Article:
French Word of the Day: Estivant

Ready for your daily dose of French vocab? Here's today's word 'estivant'.

French Word of the Day: Estivant

It seems like half of France is doing this at the moment, but if you're joining the lucky hoards heading off on holiday, here is a word you will need.

Why do I need to know estivant/estivante?

As we head into peak holiday season, this word could well apply to you if you're jetting off abroad, or just downing tools and heading off to the country for a while.

So, what does it mean? 

Estivant/estivante (ess-tee-vaun/ ess-tee-vante) is a noun meaning 'holidaymaker'.

Applying specifically for those getting away in summer, coming from the adjective 'estival' or 'summery', you are an 'estivant' (for men) or an 'estivante' (for woman) if you're heading on holiday this season. 

The opposite of an hivernant/hivernante, which apply to winter travellers, these are words that are appropriate in France. Named the world's most visited destination by international tourists in 2017, according to the United Nations World Tourism Organisation, France welcomed nearly 87 million 'estivants' and 'hivernants' two years ago.  

The hivernant is not to be confused with the treve hivernale. Also deriving from the word hiver (winter) the treve hivernale refers to the winter period when landlords are legally forbidden from evicting their tenants, even if they are in rent arrears. The truce runs from November 1st to March 31st every year.

For French people themselves, August is the big holiday month during les grandes vacances, which applied specifically to a break over the holiday months.

During August the big cities, particularly Paris, pretty much empty out and  there's even a day named Black Saturday, normally taking place at the end of July, which is infamous for its traffic jams as the French people hit the road on holiday. 


Les estivants triplent la population de cette ville. – The holidaymakers triple the population of this town. 

Elle habite ici ? Non, elle est une estivante. – Does she live here? No, she is a holidaymaker. 

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French Expression of the Day: Avoir l’estomac dans les talons

A sensation you might feel around midi after skipping your morning croissant.

French Expression of the Day: Avoir l'estomac dans les talons

Why do I need to know avoir l’estomac dans les talons?

Because you might want to inform your friend waiting in the long restaurant line with you about just how hungry you actually are.

What does it mean?

Avoir l’estomac dans les talons usually pronounced ah-vwar leh-sto-mack dahn lay tah-lonn – literally means to have the stomach in the heels, but it really just means that you are extremely hungry. A British-English equivalent might be ‘my stomach thinks my throat’s been cut’.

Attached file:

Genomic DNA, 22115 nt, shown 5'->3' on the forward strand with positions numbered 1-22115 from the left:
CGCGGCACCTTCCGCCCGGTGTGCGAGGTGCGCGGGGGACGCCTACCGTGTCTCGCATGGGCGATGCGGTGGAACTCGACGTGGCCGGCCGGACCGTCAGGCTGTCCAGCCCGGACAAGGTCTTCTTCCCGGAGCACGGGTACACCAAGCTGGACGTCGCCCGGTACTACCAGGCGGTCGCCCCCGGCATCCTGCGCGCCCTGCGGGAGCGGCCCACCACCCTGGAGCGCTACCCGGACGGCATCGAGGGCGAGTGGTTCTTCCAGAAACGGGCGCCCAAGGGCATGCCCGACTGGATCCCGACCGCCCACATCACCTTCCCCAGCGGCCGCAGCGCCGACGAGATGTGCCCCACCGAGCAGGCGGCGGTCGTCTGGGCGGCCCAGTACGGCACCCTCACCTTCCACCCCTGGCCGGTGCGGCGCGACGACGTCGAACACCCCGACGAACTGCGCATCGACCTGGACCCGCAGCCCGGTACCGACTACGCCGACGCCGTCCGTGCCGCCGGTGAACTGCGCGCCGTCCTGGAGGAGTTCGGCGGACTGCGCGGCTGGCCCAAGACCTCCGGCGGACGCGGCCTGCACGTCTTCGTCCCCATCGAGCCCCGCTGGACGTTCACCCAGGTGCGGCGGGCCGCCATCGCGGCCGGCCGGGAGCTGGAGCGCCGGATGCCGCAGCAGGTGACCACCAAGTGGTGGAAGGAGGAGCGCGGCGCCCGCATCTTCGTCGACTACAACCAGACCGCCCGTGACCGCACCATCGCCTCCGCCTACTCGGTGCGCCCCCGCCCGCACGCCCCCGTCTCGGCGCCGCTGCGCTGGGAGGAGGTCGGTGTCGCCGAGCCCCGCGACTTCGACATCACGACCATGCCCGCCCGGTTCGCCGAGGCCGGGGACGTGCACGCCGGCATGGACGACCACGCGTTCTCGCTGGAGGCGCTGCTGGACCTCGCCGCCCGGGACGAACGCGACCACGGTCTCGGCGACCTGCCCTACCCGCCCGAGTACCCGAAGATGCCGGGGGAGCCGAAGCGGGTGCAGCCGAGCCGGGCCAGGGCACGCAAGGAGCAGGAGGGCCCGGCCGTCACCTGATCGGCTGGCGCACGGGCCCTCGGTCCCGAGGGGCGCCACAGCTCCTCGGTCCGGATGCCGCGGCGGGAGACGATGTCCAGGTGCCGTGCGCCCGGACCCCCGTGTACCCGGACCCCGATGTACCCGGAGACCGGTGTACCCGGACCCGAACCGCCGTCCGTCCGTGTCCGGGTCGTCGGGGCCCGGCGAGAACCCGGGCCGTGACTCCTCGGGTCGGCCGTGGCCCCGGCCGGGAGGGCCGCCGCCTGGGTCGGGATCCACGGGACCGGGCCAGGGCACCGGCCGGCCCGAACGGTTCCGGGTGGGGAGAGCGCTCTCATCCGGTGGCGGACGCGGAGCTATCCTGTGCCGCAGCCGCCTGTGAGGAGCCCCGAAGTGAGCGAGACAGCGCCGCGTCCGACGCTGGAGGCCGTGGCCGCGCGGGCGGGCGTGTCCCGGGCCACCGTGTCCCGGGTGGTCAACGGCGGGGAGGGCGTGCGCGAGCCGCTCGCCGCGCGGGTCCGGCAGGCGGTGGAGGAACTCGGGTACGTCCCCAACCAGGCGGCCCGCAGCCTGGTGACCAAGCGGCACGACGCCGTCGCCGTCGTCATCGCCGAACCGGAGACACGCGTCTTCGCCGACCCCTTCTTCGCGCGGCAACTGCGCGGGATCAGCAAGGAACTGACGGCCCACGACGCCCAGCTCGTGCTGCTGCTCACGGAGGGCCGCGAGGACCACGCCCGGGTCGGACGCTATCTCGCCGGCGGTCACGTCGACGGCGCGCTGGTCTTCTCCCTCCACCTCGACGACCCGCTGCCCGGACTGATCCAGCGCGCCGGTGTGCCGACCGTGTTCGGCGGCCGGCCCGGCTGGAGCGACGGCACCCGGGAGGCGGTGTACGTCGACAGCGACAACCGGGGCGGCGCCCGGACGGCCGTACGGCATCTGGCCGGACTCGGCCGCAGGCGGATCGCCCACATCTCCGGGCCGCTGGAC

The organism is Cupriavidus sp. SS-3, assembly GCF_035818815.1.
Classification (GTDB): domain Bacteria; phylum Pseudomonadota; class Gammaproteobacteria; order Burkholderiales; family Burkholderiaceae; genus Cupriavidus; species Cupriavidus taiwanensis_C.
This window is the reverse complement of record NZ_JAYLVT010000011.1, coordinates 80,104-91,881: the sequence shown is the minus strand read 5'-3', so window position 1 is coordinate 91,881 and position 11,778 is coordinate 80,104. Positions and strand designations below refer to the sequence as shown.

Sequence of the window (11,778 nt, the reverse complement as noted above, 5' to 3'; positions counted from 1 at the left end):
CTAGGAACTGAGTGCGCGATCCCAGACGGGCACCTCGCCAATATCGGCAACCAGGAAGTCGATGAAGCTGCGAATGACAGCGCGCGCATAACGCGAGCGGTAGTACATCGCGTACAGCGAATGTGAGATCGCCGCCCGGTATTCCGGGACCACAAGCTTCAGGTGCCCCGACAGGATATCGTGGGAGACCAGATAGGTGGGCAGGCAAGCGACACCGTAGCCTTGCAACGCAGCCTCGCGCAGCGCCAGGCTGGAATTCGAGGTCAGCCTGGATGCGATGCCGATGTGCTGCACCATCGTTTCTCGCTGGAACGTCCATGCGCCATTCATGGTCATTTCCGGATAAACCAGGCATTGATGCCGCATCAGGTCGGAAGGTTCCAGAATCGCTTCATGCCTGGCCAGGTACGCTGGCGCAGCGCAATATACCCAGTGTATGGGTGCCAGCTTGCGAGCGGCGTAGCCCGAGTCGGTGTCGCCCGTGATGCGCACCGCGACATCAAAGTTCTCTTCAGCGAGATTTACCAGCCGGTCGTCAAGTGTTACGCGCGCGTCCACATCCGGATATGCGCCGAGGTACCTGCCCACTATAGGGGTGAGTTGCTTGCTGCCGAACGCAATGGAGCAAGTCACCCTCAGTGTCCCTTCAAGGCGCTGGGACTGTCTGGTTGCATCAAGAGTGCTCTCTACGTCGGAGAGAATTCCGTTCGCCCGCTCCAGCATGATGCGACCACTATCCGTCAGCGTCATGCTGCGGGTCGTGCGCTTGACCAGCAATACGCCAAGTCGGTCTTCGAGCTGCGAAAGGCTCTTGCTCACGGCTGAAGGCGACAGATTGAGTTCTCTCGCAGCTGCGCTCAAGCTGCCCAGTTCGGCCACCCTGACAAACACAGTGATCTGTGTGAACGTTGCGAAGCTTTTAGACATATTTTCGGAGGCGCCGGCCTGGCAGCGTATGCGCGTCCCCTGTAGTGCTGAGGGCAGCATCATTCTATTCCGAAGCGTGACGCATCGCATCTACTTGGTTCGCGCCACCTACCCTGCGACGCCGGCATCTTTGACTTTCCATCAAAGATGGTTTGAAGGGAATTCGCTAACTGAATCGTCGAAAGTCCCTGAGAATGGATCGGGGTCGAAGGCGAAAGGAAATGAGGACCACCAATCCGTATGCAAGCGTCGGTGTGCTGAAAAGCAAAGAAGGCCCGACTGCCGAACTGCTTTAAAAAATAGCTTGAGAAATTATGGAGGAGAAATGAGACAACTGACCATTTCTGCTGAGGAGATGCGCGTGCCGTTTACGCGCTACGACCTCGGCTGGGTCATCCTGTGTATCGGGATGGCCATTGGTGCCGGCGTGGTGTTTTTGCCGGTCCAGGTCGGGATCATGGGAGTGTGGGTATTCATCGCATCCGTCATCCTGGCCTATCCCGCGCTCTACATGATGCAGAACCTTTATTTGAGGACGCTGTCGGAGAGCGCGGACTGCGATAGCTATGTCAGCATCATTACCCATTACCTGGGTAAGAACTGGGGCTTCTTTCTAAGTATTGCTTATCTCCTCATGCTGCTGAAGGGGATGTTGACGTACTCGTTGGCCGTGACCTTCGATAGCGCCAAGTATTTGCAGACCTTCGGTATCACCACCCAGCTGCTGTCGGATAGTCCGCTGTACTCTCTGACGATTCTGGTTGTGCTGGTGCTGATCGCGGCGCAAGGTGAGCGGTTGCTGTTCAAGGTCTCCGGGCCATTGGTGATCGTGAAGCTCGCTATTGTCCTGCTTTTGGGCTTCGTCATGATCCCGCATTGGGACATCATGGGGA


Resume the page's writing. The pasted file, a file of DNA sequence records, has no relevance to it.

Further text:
As with saying ‘I’m starving’ you wouldn’t use this to talk about people who are genuinely at risk of starvation, it’s just a phrase to complain about being hungry and wanting something to eat.

The expression probably originated around the end of the 19th century, and there are a couple of different ideas about how it came to be.

The first is that it’s intended to paint a picture of your stomach narrowing so much that it goes all the way down to your heels. The second idea proposes that since ‘les talons’ (heels) is a homonym with ‘l’étalon’ (stallion), the phrase might actually be referring to horse meat. You might be so hungry that the only thing that could possibly satiate your empty stomach is a hearty portion of horse meat.

Finally, there’s simply the idea that a person walking a long distance would have severe pain in his heels (or feet), and his hunger is so intense that it is as bad as the pain from walking a long distance.

Regardless of where it comes from, this expression is a sure-fire way to communicate your need for nourishment (or perhaps a nice helping of horse).

 Use it like this

Je ne peux pas attendre plus longtemps dans cette longue file, j’ai l’estomac dans les talons. – I cannot wait in this long line much longer, I’m starving.

Je n’ai pas mangé le déjeuner hier et à 17h, j’avais l’estomac dans les talons. Tout le monde dans le bureau pouvait entendre mon estomac faire du bruit ! – I skipped lunch yesterday and by 5pm I was starving! Everyone in the office could hear my stomach making noise.